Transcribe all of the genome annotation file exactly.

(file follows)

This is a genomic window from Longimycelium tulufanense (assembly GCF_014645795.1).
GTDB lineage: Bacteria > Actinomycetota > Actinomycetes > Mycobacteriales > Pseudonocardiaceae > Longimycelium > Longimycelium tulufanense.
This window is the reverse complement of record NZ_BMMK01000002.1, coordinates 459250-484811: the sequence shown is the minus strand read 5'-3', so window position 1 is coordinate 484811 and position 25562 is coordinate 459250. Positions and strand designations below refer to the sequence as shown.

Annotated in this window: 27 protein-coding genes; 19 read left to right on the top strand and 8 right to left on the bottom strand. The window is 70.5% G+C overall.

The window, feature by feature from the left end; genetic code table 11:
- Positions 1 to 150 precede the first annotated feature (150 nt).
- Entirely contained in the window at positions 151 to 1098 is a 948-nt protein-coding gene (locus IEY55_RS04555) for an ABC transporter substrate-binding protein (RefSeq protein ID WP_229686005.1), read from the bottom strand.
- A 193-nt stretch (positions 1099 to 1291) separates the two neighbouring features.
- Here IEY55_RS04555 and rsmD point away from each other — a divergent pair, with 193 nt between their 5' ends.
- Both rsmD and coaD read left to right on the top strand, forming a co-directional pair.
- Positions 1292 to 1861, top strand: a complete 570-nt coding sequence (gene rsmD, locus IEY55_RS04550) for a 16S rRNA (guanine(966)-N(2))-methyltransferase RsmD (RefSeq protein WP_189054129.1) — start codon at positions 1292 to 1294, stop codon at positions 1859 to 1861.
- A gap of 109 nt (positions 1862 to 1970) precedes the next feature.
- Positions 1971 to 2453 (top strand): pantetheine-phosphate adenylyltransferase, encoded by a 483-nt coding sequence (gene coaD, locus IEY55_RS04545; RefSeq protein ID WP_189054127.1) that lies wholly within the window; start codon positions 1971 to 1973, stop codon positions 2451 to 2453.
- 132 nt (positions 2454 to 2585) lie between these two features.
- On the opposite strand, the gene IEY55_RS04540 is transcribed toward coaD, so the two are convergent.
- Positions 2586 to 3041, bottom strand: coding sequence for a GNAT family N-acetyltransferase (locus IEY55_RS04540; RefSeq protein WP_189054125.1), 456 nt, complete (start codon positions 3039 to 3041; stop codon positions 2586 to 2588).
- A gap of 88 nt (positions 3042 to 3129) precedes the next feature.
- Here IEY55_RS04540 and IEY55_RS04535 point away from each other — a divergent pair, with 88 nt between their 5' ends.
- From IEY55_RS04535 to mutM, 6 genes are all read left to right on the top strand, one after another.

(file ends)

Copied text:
This is a genomic window from Longimycelium tulufanense (assembly GCF_014645795.1).
GTDB lineage: Bacteria > Actinomycetota > Actinomycetes > Mycobacteriales > Pseudonocardiaceae > Longimycelium > Longimycelium tulufanense.
This window is the reverse complement of record NZ_BMMK01000002.1, coordinates 459250-484811: the sequence shown is the minus strand read 5'-3', so window position 1 is coordinate 484811 and position 25562 is coordinate 459250. Positions and strand designations below refer to the sequence as shown.

Annotated in this window: 27 protein-coding genes; 19 read left to right on the top strand and 8 right to left on the bottom strand. The window is 70.5% G+C overall.

The window, feature by feature from the left end; genetic code table 11:
- Positions 1 to 150 precede the first annotated feature (150 nt).
- Entirely contained in the window at positions 151 to 1098 is a 948-nt protein-coding gene (locus IEY55_RS04555) for an ABC transporter substrate-binding protein (RefSeq protein ID WP_229686005.1), read from the bottom strand.
- A 193-nt stretch (positions 1099 to 1291) separates the two neighbouring features.
- Here IEY55_RS04555 and rsmD point away from each other — a divergent pair, with 193 nt between their 5' ends.
- Both rsmD and coaD read left to right on the top strand, forming a co-directional pair.
- Positions 1292 to 1861, top strand: a complete 570-nt coding sequence (gene rsmD, locus IEY55_RS04550) for a 16S rRNA (guanine(966)-N(2))-methyltransferase RsmD (RefSeq protein WP_189054129.1) — start codon at positions 1292 to 1294, stop codon at positions 1859 to 1861.
- A gap of 109 nt (positions 1862 to 1970) precedes the next feature.
- Positions 1971 to 2453 (top strand): pantetheine-phosphate adenylyltransferase, encoded by a 483-nt coding sequence (gene coaD, locus IEY55_RS04545; RefSeq protein ID WP_189054127.1) that lies wholly within the window; start codon positions 1971 to 1973, stop codon positions 2451 to 2453.
- 132 nt (positions 2454 to 2585) lie between these two features.
- On the opposite strand, the gene IEY55_RS04540 is transcribed toward coaD, so the two are convergent.
- Positions 2586 to 3041, bottom strand: coding sequence for a GNAT family N-acetyltransferase (locus IEY55_RS04540; RefSeq protein WP_189054125.1), 456 nt, complete (start codon positions 3039 to 3041; stop codon positions 2586 to 2588).
- A gap of 88 nt (positions 3042 to 3129) precedes the next feature.
- Here IEY55_RS04540 and IEY55_RS04535 point away from each other — a divergent pair, with 88 nt between their 5' ends.
- From IEY55_RS04535 to mutM, 6 genes are all read left to right on the top strand, one after another.